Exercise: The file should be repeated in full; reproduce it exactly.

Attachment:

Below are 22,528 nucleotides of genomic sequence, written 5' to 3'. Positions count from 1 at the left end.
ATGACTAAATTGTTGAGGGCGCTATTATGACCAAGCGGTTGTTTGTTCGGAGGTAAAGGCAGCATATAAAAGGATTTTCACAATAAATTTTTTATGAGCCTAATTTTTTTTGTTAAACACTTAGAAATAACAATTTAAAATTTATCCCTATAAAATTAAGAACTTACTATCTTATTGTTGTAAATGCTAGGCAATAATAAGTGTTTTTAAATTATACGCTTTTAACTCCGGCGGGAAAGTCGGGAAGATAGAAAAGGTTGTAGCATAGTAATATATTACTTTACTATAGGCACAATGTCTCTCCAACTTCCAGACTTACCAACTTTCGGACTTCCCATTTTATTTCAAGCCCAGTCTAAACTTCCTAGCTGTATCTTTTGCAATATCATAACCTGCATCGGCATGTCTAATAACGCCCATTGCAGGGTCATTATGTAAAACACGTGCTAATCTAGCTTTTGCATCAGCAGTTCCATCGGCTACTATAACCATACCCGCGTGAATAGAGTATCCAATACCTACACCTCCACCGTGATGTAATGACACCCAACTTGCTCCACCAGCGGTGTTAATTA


Below are 22,528 nucleotides of genomic sequence, written 5' to 3'. Positions count from 1 at the left end.
ATGACTAAATTGTTGAGGGCGCTATTATGACCAAGCGGTTGTTTGTTCGGAGGTAAAGGCAGCATATAAAAGGATTTTCACAATAAATTTTTTATGAGCCTAATTTTTTTTGTTAAACACTTAGAAATAACAATTTAAAATTTATCCCTATAAAATTAAGAACTTACTATCTTATTGTTGTAAATGCTAGGCAATAATAAGTGTTTTTAAATTATACGCTTTTAACTCCGGCGGGAAAGTCGGGAAGATAGAAAAGGTTGTAGCATAGTAATATATTACTTTACTATAGGCACAATGTCTCTCCAACTTCCAGACTTACCAACTTTCGGACTTCCCATTTTATTTCAAGCCCAGTCTAAACTTCCTAGCTGTATCTTTTGCAATATCATAACCTGCATCGGCATGTCTAATAACGCCCATTGCAGGGTCATTATGTAAAACACGTGCTAATCTAGCTTTTGCATCAGCAGTTCCATCGGCTACTATAACCATACCCGCGTGAATAGAGTATCCAATACCTACACCTCCACCGTGATGTAATGACACCCAACTTGCTCCACCAGCGGTGTTAATTA